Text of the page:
A cystoscopy (use of lighted instrument to look inside the bladder) may be done if you have:
Symptoms related to radiation therapy or chemotherapy
Symptoms that do not get better with treatment
Blood in the urine
The goal of treatment is to manage your symptoms.
Treatment may include:
Medicines to help your bladder contract and empty. These are called anticholinergic drugs. Possible side effects include slowed heart rate, low blood pressure, increased thirst, and constipation.
Muscle relaxers to reduce the strong urge to urinate or need to urinate frequently
A medicine called pyridium to help relieve bladder pain
Medicines to help reduce pain
Anti-inflammatory medicines to help improve symptoms
Surgery is rarely performed unless a person has:
Severe symptoms that do not respond to other treatment
A lot of blood in the urine
Your doctor or nurse may also recommend the following self-care steps:
Avoiding foods and fluids that irritate the bladder. These include spicy or acidic foods such as alcohol, citrus juices, and caffeine.
Doing bladder training exercises to help you schedule times to try to urinate and to delay urination at all other times. One method is to force yourself to delay urinating despite the urge to urinate in between these times. As you become skilled at waiting this long, gradually increase the time intervals by 15 minutes until you are urinating every 3 to 4 hours.
Strengthening the pelvic muscles with Kegel exercises to help relieve symptoms of urgency.
Although cystitis is uncomfortable, the symptoms most often get better over time.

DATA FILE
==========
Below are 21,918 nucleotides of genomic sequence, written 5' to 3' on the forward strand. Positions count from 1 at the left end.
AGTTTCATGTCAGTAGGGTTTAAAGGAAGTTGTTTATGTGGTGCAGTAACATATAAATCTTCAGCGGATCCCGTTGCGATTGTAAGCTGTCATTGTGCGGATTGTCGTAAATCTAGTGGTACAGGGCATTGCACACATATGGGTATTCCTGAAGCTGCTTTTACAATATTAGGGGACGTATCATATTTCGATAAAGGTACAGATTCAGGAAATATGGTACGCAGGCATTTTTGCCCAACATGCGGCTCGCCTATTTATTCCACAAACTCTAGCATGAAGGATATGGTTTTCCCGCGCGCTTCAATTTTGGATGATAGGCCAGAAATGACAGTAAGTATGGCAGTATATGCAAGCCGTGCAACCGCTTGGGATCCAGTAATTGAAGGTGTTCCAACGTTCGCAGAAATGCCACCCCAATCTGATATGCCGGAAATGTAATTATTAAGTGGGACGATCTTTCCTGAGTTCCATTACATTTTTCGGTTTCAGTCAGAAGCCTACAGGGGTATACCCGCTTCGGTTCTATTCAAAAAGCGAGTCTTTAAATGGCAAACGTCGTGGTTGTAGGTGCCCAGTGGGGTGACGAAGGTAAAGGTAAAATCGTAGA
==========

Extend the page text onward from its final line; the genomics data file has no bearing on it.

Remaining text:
You have been diagnosed with cystitis and symptoms get worse or you develop new symptoms such as fever, blood in the urine, back or flank pain, and vomiting.
Avoid using products that with irritants such as scented bubble baths, feminine hygiene sprays, tampons, and spermicidal jellies.
If you need to use these items, try to find those that do not cause you irritation.
Hanno PM. Painful bladder syndrome (interstitial cystitis) and related disorders.In: Wein AJ, ed. Campbell-Walsh Urology. 10th ed. Philadelphia, Pa: Saunders Elsevier; 2011:chap 12.
Carter C, Stallworth J, Holleman R. Urinary tract disorders. In: Rakel RE, ed. Textbook of Family Medicine. 8th ed. Philadelphia, Pa: Saunders Elsevier; 2011:chap 40.
Sovrin M. Shah, MD, Assistant Professor, Department of Urology, Albert Einstein College of Medicine, New York, NY. Review provided by VeriMed Healthcare Network. Also reviewed by David Zieve, MD, MHA, Isla Ogilvie, PhD, and the A.D.A.M. Editorial team.